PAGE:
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How Does the Court Calculate Child Support & Award Custody?



For a parent, child custody is one of the most stressful components of a divorce or split with ones' partner. The law helps protect the needs of the children whose parents are not together by determining whats in their best interest. The court will finalize child support, child custody, and visitation to ensure a child is properly cared for after a divorce is finalized..

How the Court Awards Child Custody

During a divorce proceeding, the courts can use a variety of methods to determine child custody. Often, the family law courts will accept a custody plan created by parents in their separation agreement if it meets the childs best interests. Or a court will mediate custody issues to avoid a hostile custody dispute. Some states have even established specialized courts to settle disputes.

The courts may also hire a child custody evaluator to help establish which parent will get custody of the child. A child custody evaluator is an impartial, expert witness who helps determine whats best for the child.

An evaluator interviews both parents and the child involved in the custody dispute. The evaluator will also watch how the child and the parents interact. He or she may also conduct psychological testing.

After finishing the assessment, the child custody evaluator must submit a written report to the court. The court uses the report to help determine child custody and visitation. At a minimum, the report will include child custody and visitation recommendations. It could also include recommendations for therapy, parenting classes and a parenting plan.

How the Court Awards Child Support

The law also requires that parents take financial care for the child until he or she becomes of legal age. Child support helps pay for a childs needs and daily expenses. This includes food, clothing, housing, education, health insurance, medical care, extracurricular activities, and child care. Many parents hire lawyers to help argue their cases in child support court.

During a divorce proceeding, child support may be determined as part of the divorce settlement. In most cases, the parent who doesnt win child custody pays child support to the parent who is awarded custody, regardless of the sex of the parent that wins custody. However, child support laws do vary from state to state.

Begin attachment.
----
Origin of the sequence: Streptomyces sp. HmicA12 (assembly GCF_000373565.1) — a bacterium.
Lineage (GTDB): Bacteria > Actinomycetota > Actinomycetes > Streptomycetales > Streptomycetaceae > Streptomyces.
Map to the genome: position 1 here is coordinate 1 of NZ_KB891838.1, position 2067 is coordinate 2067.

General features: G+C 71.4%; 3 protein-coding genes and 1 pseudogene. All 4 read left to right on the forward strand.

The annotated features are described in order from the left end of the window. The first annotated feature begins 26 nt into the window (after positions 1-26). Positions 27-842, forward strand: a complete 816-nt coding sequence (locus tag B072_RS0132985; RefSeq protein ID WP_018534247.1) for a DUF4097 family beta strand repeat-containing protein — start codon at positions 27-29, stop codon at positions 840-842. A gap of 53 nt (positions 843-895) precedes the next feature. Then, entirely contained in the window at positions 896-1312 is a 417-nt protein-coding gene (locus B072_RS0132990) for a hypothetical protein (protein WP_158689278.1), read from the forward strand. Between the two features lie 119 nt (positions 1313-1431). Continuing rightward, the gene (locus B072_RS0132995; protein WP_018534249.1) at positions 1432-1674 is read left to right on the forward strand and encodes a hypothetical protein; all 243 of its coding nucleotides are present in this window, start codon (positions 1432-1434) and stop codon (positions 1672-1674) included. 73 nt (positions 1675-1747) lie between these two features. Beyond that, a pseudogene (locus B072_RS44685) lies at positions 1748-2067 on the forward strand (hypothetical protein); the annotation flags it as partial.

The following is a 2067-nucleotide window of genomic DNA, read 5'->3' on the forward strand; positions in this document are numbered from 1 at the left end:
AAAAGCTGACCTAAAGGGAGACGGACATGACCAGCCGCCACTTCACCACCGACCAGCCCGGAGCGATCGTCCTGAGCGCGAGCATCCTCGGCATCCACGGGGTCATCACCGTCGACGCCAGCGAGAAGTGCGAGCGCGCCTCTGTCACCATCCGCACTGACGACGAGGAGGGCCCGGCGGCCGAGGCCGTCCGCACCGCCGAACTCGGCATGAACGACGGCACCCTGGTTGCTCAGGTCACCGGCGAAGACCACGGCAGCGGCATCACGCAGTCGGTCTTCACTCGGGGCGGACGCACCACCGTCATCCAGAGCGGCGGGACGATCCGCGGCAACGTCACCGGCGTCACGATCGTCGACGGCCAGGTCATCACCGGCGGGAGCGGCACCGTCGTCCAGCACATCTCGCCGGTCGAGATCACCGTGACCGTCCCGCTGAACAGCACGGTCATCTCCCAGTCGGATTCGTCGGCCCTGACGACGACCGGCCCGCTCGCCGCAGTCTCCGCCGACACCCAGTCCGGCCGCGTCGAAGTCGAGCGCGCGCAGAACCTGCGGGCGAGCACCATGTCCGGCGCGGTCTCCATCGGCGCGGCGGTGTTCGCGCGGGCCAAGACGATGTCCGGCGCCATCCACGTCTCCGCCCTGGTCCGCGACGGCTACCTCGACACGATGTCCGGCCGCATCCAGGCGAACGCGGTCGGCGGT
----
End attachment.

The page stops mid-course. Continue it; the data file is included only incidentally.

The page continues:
There are instances when child support is disputed in court. Across the United States, parents must follow some basic procedures to file for court-ordered child support.

First, one parent or their attorney must go to court to file an application to establish child support. Then, the other parent will get served a court summons by a police officer, sheriff or process service. The summons informs the parent that he or she is being sued for child support. Once the other parent is served they have to attend a hearing to conclude if they must pay child support.

There are situations where a parent denies he is the father. This generally occurs when the couple is unmarried or a fathers name is not listed on the birth certificate. As a result, paternity must be established. This can occur voluntary with the signing of an affidavit, which is a sworn statement, or through DNA testing in contested cases.

After paternity is verified, the childs name is put on the childs birth certificate. Then the court will order the parent to make child support payments and establish other provisions such as medical care.

Each state has different guidelines to calculate the amount a parent should pay for child support. In general, the following information helps determine how much child support should be paid:

  • Parents' incomes and assets
  • The medical expenses of the child
  • Daycare costs
  • Insurance costs
  • Other factors include the age of the child, the amount of time spent with the non-custodial parent, and if a parent receives child support or alimony from a previous marriage.

    Many states make child support calculators available online. These help determine how much child support should be paid. After child support is established, it must be paid at the same time each month. Most states have created child support registries, which collect the funds and then forward the money on to the custodial parent.